EU’s new human rights regime ushers new hope
In a rare admission of the suffering caused by the targeted sanctions imposed by the United States, Carrie Lam, the Chief Executive of Hong Kong, told the media that she had lost all banking services and had to transact solely in cash. Defying the US sanction by any commercial bank, even if that was wholly owned by Hong Kong nationals, would have meant the end of their global business. The abovementioned sanction which Ms Lam has been subjected to is known as the Magnitsky Act. It allows for the imposition of sanctions against individuals and entities accused of serious human rights violations and corruptions. The outgoing Trump administration has already used this act to slap sanctions, including travel ban and freezing of assets in the US, on over 500 individuals and companies from across the world. The majority of those on the list are from within the American continent, or from Russia and China.
The apparent success of this smart sanctions tool seems to be a preferred choice for western democracies. Human rights groups like Human Rights Watch, Amnesty International and a few others have long been advocating for the imposition of targeted penalties against individuals and institutions engaged in serious violations of peoples' rights. The European Union is the latest to join in the campaign, following Canada and the United Kingdom. The EU Council of ministers on December 7 adopted its own version of the Magnitsky Act. The council agreed to establish a global human rights sanctions regime that allows the EU to freeze the assets of, ban entry to, and prohibit dealings with human rights abusers, wherever they may be located.
The EU human rights sanctions regime has a special significance, since it combines 27 European nations with a better record among other western democracies in defending human rights globally. If implemented and enforced consistently and in coordination with the United States, the United Kingdom and Canada, it has the potential to make an even wider impact in the global fight against human rights abuse.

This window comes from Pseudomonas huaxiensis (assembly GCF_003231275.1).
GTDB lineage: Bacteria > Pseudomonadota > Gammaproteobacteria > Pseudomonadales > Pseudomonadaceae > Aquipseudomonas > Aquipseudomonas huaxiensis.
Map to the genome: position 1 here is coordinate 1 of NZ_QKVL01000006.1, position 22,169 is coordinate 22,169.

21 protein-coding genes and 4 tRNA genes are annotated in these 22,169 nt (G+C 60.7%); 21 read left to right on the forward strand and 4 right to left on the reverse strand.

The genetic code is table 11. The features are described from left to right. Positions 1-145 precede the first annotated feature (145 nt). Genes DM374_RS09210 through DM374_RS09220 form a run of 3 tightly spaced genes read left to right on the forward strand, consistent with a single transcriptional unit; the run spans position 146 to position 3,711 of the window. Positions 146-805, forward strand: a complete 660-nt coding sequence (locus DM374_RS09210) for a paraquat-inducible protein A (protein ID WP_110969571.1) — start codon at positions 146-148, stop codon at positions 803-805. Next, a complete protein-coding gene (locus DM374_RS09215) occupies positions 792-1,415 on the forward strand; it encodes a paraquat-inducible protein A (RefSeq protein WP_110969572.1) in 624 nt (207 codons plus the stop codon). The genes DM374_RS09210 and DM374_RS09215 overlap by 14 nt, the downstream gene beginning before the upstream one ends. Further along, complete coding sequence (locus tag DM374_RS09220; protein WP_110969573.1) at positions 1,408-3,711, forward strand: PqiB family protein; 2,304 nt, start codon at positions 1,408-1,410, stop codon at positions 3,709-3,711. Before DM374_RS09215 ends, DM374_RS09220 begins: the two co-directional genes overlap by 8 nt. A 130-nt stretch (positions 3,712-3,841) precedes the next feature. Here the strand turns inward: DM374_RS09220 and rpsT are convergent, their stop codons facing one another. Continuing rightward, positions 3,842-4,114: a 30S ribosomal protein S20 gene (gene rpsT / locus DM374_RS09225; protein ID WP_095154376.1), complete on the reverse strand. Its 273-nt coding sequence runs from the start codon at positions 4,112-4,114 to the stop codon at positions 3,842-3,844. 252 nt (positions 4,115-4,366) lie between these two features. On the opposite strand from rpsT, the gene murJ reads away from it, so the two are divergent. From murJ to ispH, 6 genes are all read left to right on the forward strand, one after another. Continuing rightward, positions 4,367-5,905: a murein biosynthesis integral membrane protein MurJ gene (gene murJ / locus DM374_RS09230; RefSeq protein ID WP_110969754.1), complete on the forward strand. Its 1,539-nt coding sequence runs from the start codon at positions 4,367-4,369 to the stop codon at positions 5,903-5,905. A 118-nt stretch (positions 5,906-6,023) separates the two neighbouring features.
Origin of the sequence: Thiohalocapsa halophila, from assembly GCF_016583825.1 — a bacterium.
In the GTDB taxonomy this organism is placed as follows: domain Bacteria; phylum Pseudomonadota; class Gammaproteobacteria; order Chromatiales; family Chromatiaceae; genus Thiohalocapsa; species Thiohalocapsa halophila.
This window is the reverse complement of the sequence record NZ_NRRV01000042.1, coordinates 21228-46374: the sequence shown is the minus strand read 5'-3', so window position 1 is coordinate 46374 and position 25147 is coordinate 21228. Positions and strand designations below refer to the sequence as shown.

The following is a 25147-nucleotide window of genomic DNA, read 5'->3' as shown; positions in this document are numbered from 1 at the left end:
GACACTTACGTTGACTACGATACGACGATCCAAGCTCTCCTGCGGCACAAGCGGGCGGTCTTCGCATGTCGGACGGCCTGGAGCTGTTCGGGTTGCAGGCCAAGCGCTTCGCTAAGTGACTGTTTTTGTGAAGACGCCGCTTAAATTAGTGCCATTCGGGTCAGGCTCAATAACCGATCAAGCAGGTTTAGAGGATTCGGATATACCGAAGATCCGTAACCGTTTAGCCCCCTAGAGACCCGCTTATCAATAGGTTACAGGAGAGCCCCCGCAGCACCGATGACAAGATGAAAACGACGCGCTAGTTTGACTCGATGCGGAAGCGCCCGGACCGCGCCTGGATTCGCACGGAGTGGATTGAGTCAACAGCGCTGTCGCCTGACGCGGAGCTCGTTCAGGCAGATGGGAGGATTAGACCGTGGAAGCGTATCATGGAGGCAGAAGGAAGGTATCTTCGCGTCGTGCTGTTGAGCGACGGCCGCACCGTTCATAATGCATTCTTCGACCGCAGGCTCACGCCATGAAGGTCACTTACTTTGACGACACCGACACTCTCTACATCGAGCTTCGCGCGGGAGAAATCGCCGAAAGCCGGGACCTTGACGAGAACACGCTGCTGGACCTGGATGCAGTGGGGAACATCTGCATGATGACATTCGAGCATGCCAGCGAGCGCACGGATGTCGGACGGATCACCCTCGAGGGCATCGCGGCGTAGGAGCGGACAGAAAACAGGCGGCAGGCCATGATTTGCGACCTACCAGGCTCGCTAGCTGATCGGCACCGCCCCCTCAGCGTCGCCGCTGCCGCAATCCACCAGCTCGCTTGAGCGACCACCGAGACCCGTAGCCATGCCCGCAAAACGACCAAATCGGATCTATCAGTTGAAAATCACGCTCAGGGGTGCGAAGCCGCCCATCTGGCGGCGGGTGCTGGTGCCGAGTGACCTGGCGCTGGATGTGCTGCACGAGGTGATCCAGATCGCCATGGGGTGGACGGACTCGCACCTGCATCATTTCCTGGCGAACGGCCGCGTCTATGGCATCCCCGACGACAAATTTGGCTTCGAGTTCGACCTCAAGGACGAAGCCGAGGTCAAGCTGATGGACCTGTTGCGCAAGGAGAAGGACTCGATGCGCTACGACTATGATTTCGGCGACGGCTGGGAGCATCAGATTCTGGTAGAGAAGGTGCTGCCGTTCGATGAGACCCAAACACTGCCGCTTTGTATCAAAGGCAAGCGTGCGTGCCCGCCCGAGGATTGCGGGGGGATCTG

Human rights defenders hailed the Magnistsky Act as a much needed "smart tool" to counter autocratic regimes, because it allows western governments to target perpetrators without punishing the mass people of a country. The US Congress in 2012 first enacted the Act and named it after Sergei Magnitsky, a Russian auditor, allegedly tortured to death in a Moscow jail in 2009 following his revelation of a USD 230 million dollar fraud by Russian tax officials in the UK. The UK government enacted the British Magnitsky Act last July and imposed targeted sanctions against 49 people and organisations and among them 25 were Russians.
On December 10, Britain announced fresh sanctions on 10 politicians and officials accused of human rights breaches in Russia, Venezuela, The Gambia and Pakistan. The list includes a former president and his wife as well as a lower level police officer. The Gambia's former president Yahya Jammeh, whose election defeat in December 2016 forced him to flee, was one of three from the West African nation. His wife Zineb and the former director-general of the country's National Intelligence Agency, Yankuba Badjie, are also subject to asset freezes and a UK travel ban. Allegations against Jammeh include extrajudicial killings, enforced disappearances, kidnappings, torture, rape, as well as wider human rights violations. Both the ex-president and his wife are already under similar sanctions from the United States.
However, the inclusion of a former police super of Pakistan in the sanctions' list is a sign that it is being broadened to other countries to locate serious abusers. The Pakistani police official named by the British government is a former senior superintendent of police in Malir District, Ahmad Anwar Khan, who is known to be an "encounter specialist", suspected of being responsible for more than 190 "hits" that led to more than 400 deaths.
In a sign of coordination in taking actions against the worst abusers, the outgoing US Secretary of State, Mike Pompeo, in a statement issued to mark International Human Rights Day said: "We stand beside our partners in the UK who similarly took action against those seeking to rob individuals of their rights. We congratulate the UK on the actions it took today under its Global Human Rights sanctions programme." Mr Pompeo noted that in the past 48 hours the US and the UK together took action against 37 actors in total, in connection with corruption or serious human rights abuse. Welcoming the EU's Global Human Rights Sanctions framework, he said together along with other international partners we will ensure corrupt actors and human rights abusers will have no refuge within our jurisdictions.
The EU sanctions regime, however, is not a replication of the US or UK legislations. The EU legislation does not include persons accused of corruption and has been criticised by some activists. They argue that autocratic regimes want to silence their critics to suppress their own corruption. Despite this shortcoming, it is expected that the EU's regime would be a powerful tool to fight against human rights abusers as Europe remains an attractive destination to transfer assets.
Electoral successes of the Democratic Party nominee Joe Biden in the US is seen as an opportunity in the global fight against human rights abuse as he has pledged to make democracy and human rights the core principles of his foreign policy. Rights groups now hope that increased coordination across the Atlantic will be bring about positive changes in the protection of human rights all over the world.
Kamal Ahmed is a freelance journalist based in London.